6. Other Outstanding Leaflets in August. Aside from the three "basic" leaflets referred to above, other "situation" leaflets are continually being developed and dropped. Among these were "The Lesson of Stalingrad" (ZG.50  - 3,000,000 dropped in August) which pointed up the turning point of the war and the gathering momentum of Germany's defeat ever since; special leaflets to the garrisons of Brest (ZG.46 and ZG.55); and "Stay Alive" (ZG.53 – 2,000,000 dropped in August), a leaflet directed to the troops fleeing from the Battle of Falaise.

7. ...And in September. The victory of Falaise provided ready material for demoralization leaflets. Two of these: "Falaise" (ZG.57) and "The Last Weeks" (ZG.58) were dropped in large quantities on the retreating enemy.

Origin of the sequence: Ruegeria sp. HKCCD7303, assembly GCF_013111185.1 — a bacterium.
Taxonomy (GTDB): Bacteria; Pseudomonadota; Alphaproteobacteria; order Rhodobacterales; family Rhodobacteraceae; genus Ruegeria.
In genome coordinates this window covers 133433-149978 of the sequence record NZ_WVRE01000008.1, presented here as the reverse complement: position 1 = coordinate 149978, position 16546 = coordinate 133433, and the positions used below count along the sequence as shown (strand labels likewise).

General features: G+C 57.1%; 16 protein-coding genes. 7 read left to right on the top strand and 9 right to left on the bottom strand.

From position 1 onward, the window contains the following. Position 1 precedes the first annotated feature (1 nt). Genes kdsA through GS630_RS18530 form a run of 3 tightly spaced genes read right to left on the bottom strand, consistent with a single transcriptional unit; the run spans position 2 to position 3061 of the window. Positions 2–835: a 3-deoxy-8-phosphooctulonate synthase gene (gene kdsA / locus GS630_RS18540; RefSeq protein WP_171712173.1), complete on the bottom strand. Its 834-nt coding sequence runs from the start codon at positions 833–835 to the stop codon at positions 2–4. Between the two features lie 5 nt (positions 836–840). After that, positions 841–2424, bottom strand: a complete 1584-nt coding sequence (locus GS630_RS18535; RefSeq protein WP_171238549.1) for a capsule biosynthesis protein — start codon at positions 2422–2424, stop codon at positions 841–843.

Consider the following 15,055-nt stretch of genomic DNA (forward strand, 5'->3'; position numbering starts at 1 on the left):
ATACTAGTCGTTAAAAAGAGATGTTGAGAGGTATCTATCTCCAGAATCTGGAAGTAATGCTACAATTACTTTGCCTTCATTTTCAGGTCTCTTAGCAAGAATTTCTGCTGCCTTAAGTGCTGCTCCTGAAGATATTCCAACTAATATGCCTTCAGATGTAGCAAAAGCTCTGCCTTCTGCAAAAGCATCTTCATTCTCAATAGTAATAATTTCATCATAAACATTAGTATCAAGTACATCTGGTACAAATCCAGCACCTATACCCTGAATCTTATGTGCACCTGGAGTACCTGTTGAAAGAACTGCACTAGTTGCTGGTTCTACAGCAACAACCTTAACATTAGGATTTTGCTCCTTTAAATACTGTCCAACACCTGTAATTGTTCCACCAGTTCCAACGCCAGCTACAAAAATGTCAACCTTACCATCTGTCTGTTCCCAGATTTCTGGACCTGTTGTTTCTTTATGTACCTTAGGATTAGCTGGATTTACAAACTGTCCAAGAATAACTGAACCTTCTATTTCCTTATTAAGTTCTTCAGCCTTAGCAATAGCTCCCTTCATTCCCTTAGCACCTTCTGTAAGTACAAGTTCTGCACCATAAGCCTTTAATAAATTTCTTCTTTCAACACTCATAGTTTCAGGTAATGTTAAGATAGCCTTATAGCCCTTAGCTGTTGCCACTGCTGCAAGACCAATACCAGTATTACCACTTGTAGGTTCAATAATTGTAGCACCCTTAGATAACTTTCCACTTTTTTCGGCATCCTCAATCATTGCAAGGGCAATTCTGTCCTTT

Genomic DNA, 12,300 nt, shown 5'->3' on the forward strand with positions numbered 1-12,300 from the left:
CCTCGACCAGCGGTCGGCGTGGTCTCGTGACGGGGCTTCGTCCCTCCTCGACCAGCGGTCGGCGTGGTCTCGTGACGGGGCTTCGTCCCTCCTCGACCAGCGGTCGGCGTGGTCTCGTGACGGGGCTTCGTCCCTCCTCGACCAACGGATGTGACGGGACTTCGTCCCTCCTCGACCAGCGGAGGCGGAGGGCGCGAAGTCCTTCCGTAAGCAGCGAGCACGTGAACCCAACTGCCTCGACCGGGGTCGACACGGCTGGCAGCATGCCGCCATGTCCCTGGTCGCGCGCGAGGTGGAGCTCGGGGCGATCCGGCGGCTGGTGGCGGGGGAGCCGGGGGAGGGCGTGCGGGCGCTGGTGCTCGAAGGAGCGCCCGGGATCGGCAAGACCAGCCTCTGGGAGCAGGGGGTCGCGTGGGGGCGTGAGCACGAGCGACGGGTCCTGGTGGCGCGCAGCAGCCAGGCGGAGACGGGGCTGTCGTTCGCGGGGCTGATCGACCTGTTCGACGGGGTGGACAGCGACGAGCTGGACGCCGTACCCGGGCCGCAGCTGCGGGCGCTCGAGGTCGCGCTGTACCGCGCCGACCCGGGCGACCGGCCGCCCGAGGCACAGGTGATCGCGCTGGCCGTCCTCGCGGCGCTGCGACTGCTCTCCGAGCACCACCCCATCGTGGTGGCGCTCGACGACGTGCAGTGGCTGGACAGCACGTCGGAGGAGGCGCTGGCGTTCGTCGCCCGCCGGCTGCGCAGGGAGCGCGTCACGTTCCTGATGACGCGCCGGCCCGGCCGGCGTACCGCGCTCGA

Over two and a quarter million of the first, and over three and a half million of the latter were dropped in September. Other topical leaflets which were dropped in quantities of two million or more during the month were: "Why Die in The Last Days of The War?" (ZG.65), Eisenhower's Statement proclaiming Military Government in occupied areas of Germany (ZG.66) and "The End" (ZG.64) which stressed that Germany's hope of winning the war died with the Normandy Campaign.


1. The Changing Character of Strategic Leafleting. The general objectives of pre-D-Day leafleting had been to weaken the will to resist of the German Home Front and to raise the morale of inhabitants of occupied countries.

With the invasion, a change was called for. A new, more dynamic type of strategic leaflet was needed. For strategic leafleting now had an immediate three-fold job to do: (a) deliver the official communications of the Supreme Commander (and, frequently, of Governments in Exile) to the civilian populations; (b) give accurate, up-to-the-minute news of the day-by-day developments at the front; and, (c), get suggestions and exact instructions on how to actively help defeat Naziism to specified civilian groups or to the population at large.